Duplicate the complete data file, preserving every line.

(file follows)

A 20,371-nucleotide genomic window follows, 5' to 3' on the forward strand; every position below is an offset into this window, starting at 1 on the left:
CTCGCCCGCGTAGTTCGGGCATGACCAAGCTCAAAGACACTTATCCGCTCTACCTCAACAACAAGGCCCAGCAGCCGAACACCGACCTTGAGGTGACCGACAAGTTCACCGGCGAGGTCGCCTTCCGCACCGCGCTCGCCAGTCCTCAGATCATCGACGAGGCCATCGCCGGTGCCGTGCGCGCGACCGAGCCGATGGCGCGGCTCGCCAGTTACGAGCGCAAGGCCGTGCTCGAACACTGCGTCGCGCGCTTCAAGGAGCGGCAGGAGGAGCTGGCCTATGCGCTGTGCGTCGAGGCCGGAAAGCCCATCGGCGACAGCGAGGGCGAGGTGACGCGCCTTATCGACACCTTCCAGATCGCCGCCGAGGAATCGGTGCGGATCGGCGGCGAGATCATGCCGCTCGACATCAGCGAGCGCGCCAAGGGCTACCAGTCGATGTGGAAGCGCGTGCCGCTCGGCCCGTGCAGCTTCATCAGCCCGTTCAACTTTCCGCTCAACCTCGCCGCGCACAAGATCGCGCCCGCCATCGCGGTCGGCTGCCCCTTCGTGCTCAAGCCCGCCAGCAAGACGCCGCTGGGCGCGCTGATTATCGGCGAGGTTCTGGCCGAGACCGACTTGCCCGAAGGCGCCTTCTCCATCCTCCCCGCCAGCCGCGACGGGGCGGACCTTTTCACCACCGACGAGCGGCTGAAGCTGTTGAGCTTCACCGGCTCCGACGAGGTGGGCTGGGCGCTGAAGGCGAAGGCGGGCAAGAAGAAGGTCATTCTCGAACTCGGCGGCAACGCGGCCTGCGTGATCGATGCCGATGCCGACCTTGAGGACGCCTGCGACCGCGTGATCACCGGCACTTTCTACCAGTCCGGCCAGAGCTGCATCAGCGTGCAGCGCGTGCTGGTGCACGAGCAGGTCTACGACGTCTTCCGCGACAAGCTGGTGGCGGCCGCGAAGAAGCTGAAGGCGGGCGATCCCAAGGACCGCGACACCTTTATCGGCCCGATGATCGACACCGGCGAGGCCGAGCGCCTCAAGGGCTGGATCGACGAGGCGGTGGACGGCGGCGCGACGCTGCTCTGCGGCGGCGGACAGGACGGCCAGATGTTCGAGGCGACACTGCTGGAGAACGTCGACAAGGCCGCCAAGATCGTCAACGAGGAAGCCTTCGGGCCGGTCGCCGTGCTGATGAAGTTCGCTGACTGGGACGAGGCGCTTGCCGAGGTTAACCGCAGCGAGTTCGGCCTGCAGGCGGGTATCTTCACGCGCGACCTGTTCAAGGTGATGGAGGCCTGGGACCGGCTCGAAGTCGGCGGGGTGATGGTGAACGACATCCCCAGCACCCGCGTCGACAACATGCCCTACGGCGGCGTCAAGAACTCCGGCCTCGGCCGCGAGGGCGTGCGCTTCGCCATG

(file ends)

A 20,371-nucleotide genomic window follows, 5' to 3' on the forward strand; every position below is an offset into this window, starting at 1 on the left:
CTCGCCCGCGTAGTTCGGGCATGACCAAGCTCAAAGACACTTATCCGCTCTACCTCAACAACAAGGCCCAGCAGCCGAACACCGACCTTGAGGTGACCGACAAGTTCACCGGCGAGGTCGCCTTCCGCACCGCGCTCGCCAGTCCTCAGATCATCGACGAGGCCATCGCCGGTGCCGTGCGCGCGACCGAGCCGATGGCGCGGCTCGCCAGTTACGAGCGCAAGGCCGTGCTCGAACACTGCGTCGCGCGCTTCAAGGAGCGGCAGGAGGAGCTGGCCTATGCGCTGTGCGTCGAGGCCGGAAAGCCCATCGGCGACAGCGAGGGCGAGGTGACGCGCCTTATCGACACCTTCCAGATCGCCGCCGAGGAATCGGTGCGGATCGGCGGCGAGATCATGCCGCTCGACATCAGCGAGCGCGCCAAGGGCTACCAGTCGATGTGGAAGCGCGTGCCGCTCGGCCCGTGCAGCTTCATCAGCCCGTTCAACTTTCCGCTCAACCTCGCCGCGCACAAGATCGCGCCCGCCATCGCGGTCGGCTGCCCCTTCGTGCTCAAGCCCGCCAGCAAGACGCCGCTGGGCGCGCTGATTATCGGCGAGGTTCTGGCCGAGACCGACTTGCCCGAAGGCGCCTTCTCCATCCTCCCCGCCAGCCGCGACGGGGCGGACCTTTTCACCACCGACGAGCGGCTGAAGCTGTTGAGCTTCACCGGCTCCGACGAGGTGGGCTGGGCGCTGAAGGCGAAGGCGGGCAAGAAGAAGGTCATTCTCGAACTCGGCGGCAACGCGGCCTGCGTGATCGATGCCGATGCCGACCTTGAGGACGCCTGCGACCGCGTGATCACCGGCACTTTCTACCAGTCCGGCCAGAGCTGCATCAGCGTGCAGCGCGTGCTGGTGCACGAGCAGGTCTACGACGTCTTCCGCGACAAGCTGGTGGCGGCCGCGAAGAAGCTGAAGGCGGGCGATCCCAAGGACCGCGACACCTTTATCGGCCCGATGATCGACACCGGCGAGGCCGAGCGCCTCAAGGGCTGGATCGACGAGGCGGTGGACGGCGGCGCGACGCTGCTCTGCGGCGGCGGACAGGACGGCCAGATGTTCGAGGCGACACTGCTGGAGAACGTCGACAAGGCCGCCAAGATCGTCAACGAGGAAGCCTTCGGGCCGGTCGCCGTGCTGATGAAGTTCGCTGACTGGGACGAGGCGCTTGCCGAGGTTAACCGCAGCGAGTTCGGCCTGCAGGCGGGTATCTTCACGCGCGACCTGTTCAAGGTGATGGAGGCCTGGGACCGGCTCGAAGTCGGCGGGGTGATGGTGAACGACATCCCCAGCACCCGCGTCGACAACATGCCCTACGGCGGCGTCAAGAACTCCGGCCTCGGCCGCGAGGGCGTGCGCTTCGCCATG